Hollard’s homegrown basic financial literacy programme is designed to empower all South Africans to be able to make more informed financial decisions, thus enabling them to create and secure a better future.
Hollard recognises that financial inclusion is a crucial issue in South Africa; however, there is much more to it than only having the financial resources to participate in the country’s economy. It is also about understanding how to manage money. Inadequate financial literacy is one more snare in the poverty trap. Hollard believes that if South Africans are given the opportunity to learn basic financial management skills, they will be empowered to make better financial decisions that can have a profound impact on the way they choose to live their lives, manage their financial affairs and, most importantly, allow them to retire comfortably.
An evaluation of was conducted on an Old Mutual financial literacy program to people in both rural and urban areas, which reached nearly 36,000 people in 2011. The objective of the program was to improve people’s financial skills, help them make sound financial decisions, and encourage saving.
As South Africa’s public insurer, SASRIA has a special interest in the transformation and professionalisation of the insurance and broader financial sector. SASRIA’s corporate social investment (CSI) practice therefore has a strong focus on tertiary education and professional development in this area. Through the SASRIA bursary programme and the South African Actuaries Development Programme (SAADP), SASRIA helps previously disadvantaged matriculants to access the opportunities they need to reach their dreams and contribute to a prosperous South Africa. The bursaries programmes are complemented by the Insurance Leadership Development Programme (ILDP) which provides mostly black professionals in the insurance industry an opportunity to further develop their leadership skills.
Momentum launches "Making Money Matter" interactive board game aimed at improving financial literacy
“Where does my money go?” is a common question faced by many individuals and households when it comes to managing personal finances. Effective money management starts with a goal and a step-by-step plan to manage expenses, savings and debt repayment. Financial goals should follow the SMART principle – it must be Specific, Measurable, Actionable, Realistic, and have a Timeframe.
Case study: How to create school libraries that support self-directed approaches to learning (The Bookery)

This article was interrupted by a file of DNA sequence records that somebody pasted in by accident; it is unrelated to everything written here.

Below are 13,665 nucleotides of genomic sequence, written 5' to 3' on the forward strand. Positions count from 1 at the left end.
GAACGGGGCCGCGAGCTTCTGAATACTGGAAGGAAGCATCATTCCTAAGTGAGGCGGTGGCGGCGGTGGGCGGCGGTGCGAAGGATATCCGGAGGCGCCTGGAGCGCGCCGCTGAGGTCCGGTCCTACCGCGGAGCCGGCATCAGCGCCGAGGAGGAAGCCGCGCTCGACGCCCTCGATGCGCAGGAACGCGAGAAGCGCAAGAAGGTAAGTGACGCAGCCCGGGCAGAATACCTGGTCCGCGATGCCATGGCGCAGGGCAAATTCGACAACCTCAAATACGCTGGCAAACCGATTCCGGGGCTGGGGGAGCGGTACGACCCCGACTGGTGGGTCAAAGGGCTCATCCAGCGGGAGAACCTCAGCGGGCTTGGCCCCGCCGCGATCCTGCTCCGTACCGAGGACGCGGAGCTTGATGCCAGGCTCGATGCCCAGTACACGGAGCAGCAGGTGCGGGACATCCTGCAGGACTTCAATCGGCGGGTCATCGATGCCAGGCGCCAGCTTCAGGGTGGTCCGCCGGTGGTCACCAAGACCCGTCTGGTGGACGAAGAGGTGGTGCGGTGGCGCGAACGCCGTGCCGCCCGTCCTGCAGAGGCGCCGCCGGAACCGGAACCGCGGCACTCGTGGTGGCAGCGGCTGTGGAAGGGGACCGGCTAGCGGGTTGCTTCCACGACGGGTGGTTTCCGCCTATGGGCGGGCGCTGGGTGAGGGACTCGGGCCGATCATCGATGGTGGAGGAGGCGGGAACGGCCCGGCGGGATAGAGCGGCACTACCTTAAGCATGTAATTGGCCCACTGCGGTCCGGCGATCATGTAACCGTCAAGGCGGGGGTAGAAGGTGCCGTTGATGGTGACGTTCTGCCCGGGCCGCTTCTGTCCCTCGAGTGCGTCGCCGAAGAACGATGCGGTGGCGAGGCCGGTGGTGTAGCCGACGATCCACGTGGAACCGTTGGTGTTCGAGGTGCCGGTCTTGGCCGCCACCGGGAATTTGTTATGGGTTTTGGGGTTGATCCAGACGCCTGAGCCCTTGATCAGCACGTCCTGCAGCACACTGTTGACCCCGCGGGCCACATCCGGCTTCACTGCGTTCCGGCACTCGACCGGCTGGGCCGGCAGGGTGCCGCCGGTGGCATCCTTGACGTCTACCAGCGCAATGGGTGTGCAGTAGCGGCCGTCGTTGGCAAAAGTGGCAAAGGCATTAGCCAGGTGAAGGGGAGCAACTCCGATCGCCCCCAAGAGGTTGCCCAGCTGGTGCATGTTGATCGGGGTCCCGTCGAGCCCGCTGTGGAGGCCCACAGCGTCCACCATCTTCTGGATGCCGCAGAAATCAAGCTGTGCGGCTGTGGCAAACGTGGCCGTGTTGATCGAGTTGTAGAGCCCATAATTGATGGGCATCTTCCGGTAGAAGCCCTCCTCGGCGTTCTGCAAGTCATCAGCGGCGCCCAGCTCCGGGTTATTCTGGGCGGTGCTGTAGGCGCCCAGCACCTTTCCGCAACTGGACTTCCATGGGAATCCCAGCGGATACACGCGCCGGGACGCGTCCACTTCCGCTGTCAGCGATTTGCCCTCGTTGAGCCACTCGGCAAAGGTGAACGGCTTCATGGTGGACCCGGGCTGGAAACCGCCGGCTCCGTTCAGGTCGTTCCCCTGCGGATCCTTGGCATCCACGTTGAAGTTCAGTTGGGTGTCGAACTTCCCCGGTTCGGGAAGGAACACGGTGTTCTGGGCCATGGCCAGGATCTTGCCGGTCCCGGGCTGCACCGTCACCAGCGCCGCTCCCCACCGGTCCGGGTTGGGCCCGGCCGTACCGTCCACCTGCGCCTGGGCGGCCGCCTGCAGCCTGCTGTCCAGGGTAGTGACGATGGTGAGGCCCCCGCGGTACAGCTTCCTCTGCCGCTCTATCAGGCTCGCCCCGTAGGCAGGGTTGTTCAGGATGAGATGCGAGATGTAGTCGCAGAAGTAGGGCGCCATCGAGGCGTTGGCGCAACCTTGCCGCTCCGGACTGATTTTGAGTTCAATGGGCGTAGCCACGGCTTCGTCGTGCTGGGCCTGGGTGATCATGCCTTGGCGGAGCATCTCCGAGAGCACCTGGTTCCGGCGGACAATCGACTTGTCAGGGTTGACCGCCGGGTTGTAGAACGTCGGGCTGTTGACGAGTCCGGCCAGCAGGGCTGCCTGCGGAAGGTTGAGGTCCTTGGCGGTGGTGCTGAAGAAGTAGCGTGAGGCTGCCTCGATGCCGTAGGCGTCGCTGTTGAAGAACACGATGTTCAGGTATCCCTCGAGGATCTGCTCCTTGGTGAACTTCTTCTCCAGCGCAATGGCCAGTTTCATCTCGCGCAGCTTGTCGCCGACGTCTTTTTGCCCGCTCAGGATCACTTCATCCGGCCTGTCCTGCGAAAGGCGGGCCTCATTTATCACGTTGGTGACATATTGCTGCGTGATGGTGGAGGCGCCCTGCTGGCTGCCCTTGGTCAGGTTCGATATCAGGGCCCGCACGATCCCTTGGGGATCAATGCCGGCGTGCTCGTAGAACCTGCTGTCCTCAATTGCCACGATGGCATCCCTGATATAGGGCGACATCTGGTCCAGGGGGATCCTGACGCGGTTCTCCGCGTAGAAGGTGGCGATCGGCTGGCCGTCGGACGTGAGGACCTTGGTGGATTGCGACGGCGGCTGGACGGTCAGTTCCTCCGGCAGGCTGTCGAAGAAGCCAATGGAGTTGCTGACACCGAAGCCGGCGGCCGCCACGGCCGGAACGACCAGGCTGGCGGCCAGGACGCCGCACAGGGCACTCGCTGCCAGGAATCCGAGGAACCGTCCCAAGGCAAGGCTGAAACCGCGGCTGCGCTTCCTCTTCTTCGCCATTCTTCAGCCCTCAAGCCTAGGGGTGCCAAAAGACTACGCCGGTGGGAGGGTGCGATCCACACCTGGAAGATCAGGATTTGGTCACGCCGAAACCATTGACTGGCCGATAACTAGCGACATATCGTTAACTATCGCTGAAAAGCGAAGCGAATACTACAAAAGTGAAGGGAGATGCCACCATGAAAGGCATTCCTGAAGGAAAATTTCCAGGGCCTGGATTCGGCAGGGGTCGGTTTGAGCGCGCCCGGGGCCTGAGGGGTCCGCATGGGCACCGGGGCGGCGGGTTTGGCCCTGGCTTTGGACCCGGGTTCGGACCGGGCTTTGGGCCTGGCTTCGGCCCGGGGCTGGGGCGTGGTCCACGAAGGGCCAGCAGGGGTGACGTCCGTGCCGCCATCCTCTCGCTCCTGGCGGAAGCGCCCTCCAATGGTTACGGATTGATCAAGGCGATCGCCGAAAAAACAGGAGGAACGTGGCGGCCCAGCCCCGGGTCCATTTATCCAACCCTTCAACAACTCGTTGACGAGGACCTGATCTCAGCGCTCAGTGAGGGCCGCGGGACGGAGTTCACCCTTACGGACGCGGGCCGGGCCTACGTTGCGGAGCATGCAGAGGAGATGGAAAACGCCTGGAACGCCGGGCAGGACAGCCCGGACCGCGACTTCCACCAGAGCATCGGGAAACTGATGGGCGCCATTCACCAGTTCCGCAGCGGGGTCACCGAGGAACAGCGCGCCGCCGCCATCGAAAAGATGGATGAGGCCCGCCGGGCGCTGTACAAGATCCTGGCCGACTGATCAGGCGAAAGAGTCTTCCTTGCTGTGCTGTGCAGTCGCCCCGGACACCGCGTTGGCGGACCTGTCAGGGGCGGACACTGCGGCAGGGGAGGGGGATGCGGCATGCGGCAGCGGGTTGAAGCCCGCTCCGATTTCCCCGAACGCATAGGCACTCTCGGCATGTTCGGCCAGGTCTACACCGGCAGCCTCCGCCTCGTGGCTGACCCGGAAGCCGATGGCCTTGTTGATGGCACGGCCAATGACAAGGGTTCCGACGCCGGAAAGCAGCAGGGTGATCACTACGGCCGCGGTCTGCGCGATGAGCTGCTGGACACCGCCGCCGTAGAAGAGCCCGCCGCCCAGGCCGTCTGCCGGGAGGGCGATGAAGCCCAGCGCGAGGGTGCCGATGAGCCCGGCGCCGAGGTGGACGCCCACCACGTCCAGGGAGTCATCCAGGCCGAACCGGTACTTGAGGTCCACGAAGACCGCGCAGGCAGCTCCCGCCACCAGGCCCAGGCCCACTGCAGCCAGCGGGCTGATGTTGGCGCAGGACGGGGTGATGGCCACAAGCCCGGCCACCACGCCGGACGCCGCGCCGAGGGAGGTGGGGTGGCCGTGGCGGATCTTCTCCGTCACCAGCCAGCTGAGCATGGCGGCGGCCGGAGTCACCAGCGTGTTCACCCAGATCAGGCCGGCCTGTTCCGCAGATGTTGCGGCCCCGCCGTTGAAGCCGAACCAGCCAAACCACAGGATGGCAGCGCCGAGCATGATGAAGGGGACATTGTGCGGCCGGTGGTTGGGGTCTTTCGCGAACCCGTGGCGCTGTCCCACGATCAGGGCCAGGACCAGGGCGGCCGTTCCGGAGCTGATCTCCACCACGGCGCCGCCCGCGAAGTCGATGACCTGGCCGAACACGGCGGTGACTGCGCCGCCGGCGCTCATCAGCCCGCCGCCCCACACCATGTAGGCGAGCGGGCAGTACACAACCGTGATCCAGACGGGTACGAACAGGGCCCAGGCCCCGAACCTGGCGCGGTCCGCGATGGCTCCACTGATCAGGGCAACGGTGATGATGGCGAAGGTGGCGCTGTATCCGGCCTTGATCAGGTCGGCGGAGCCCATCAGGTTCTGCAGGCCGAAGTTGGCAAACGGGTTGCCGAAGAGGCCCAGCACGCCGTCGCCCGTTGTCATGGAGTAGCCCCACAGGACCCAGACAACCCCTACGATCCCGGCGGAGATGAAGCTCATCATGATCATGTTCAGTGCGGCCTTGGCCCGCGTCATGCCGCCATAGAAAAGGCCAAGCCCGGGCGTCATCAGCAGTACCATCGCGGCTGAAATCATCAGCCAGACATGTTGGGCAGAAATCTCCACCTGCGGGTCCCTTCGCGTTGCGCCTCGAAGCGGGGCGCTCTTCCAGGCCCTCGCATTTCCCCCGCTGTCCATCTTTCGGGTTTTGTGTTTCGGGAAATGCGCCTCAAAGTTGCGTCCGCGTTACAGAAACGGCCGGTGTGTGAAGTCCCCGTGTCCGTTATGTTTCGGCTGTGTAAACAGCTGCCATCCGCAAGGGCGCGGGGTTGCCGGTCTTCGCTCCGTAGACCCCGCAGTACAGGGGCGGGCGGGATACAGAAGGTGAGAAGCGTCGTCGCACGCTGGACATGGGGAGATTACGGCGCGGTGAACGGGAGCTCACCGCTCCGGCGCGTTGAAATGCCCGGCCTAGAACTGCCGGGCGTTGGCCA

The Bookery, previously a project of Equal Education, facilitates the development of support structures in under-resourced schools to create an optimal environment in which to deliver sustained literacy programmes. Our interest in school libraries is not simply the establishment of spaces where books leave shelves and return in an orderly manner. Rather, we aim to develop school libraries as spaces that engender creativity, learning, critical thinking, literacy development and a desire to explore knowledge. In this article we share what we believe to be the most important features of a dynamic, well functioning library - and some of the lessons we learned in the process of creating them.
· Provision of Adequate and Relevant Resources
· Buy-In from the School Community
· Having the Right People as Librarians or Library Assistants
Sparrow Schools in Johannesburg, Gauteng, opened its doors 25 years ago to help children and youth with learning disabilities from disadvantaged homes. Their goal is to see that children and youth with barriers to learning are equipped with education and employable skills so that they can earn an income.
This article applies experimental research to investigate the impact of the Bubomi financial literacy programme, which aims to improve essential financial literacy skills, habits and behaviour of South Africans.
MMI aims to enhance the lifetime financial wellness of South Africans and believes that the starting point for this is financial literacy. To this end, the group focuses part of its corporate social investment on promoting knowledge and skills that enable individuals to make informed financial decisions, thereby empowering them to effectively plan their futures.
Two key projects which exemplify MMI’s financial wellness goals are:
- The Making Money Matter board game, designed and implemented by Momentum
- Metropolitan’s Early Childhood Development Financial Literacy Project